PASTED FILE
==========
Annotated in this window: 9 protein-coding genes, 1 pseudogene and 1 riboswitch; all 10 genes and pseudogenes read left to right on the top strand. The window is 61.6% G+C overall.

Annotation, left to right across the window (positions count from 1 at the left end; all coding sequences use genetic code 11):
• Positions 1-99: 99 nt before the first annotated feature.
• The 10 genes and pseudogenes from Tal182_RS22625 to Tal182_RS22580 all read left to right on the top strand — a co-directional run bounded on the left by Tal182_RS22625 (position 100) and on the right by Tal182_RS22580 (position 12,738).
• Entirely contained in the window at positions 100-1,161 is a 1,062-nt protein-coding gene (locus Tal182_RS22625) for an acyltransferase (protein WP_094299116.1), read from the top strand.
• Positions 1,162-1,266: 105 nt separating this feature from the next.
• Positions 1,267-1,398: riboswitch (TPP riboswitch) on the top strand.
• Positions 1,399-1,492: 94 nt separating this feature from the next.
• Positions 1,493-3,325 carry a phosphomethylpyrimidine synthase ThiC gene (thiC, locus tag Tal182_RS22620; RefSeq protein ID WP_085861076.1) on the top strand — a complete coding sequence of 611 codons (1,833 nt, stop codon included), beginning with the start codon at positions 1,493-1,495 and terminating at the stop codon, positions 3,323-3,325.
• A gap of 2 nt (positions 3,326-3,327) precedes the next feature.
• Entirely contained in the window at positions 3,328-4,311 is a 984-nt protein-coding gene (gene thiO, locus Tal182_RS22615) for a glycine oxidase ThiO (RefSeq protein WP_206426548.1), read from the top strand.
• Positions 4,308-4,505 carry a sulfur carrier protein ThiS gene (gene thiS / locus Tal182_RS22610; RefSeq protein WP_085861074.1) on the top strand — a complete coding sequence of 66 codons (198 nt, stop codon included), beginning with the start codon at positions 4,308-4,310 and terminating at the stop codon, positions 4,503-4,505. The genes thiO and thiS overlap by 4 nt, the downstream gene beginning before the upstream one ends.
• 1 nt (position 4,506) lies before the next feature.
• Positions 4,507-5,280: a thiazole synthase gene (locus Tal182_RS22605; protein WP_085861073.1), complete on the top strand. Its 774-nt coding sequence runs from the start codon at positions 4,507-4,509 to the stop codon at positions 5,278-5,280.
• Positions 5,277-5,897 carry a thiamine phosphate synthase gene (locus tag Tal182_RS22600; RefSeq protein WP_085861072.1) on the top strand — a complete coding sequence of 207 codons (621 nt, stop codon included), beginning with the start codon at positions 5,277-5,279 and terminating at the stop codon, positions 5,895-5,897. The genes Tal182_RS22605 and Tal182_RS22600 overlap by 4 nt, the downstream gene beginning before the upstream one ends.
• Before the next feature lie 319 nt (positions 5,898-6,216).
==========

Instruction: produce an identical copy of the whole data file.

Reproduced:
Annotated in this window: 9 protein-coding genes, 1 pseudogene and 1 riboswitch; all 10 genes and pseudogenes read left to right on the top strand. The window is 61.6% G+C overall.

Annotation, left to right across the window (positions count from 1 at the left end; all coding sequences use genetic code 11):
• Positions 1-99: 99 nt before the first annotated feature.
• The 10 genes and pseudogenes from Tal182_RS22625 to Tal182_RS22580 all read left to right on the top strand — a co-directional run bounded on the left by Tal182_RS22625 (position 100) and on the right by Tal182_RS22580 (position 12,738).
• Entirely contained in the window at positions 100-1,161 is a 1,062-nt protein-coding gene (locus Tal182_RS22625) for an acyltransferase (protein WP_094299116.1), read from the top strand.
• Positions 1,162-1,266: 105 nt separating this feature from the next.
• Positions 1,267-1,398: riboswitch (TPP riboswitch) on the top strand.
• Positions 1,399-1,492: 94 nt separating this feature from the next.
• Positions 1,493-3,325 carry a phosphomethylpyrimidine synthase ThiC gene (thiC, locus tag Tal182_RS22620; RefSeq protein ID WP_085861076.1) on the top strand — a complete coding sequence of 611 codons (1,833 nt, stop codon included), beginning with the start codon at positions 1,493-1,495 and terminating at the stop codon, positions 3,323-3,325.
• A gap of 2 nt (positions 3,326-3,327) precedes the next feature.
• Entirely contained in the window at positions 3,328-4,311 is a 984-nt protein-coding gene (gene thiO, locus Tal182_RS22615) for a glycine oxidase ThiO (RefSeq protein WP_206426548.1), read from the top strand.
• Positions 4,308-4,505 carry a sulfur carrier protein ThiS gene (gene thiS / locus Tal182_RS22610; RefSeq protein WP_085861074.1) on the top strand — a complete coding sequence of 66 codons (198 nt, stop codon included), beginning with the start codon at positions 4,308-4,310 and terminating at the stop codon, positions 4,503-4,505. The genes thiO and thiS overlap by 4 nt, the downstream gene beginning before the upstream one ends.
• 1 nt (position 4,506) lies before the next feature.
• Positions 4,507-5,280: a thiazole synthase gene (locus Tal182_RS22605; protein WP_085861073.1), complete on the top strand. Its 774-nt coding sequence runs from the start codon at positions 4,507-4,509 to the stop codon at positions 5,278-5,280.
• Positions 5,277-5,897 carry a thiamine phosphate synthase gene (locus tag Tal182_RS22600; RefSeq protein WP_085861072.1) on the top strand — a complete coding sequence of 207 codons (621 nt, stop codon included), beginning with the start codon at positions 5,277-5,279 and terminating at the stop codon, positions 5,895-5,897. The genes Tal182_RS22605 and Tal182_RS22600 overlap by 4 nt, the downstream gene beginning before the upstream one ends.
• Before the next feature lie 319 nt (positions 5,898-6,216).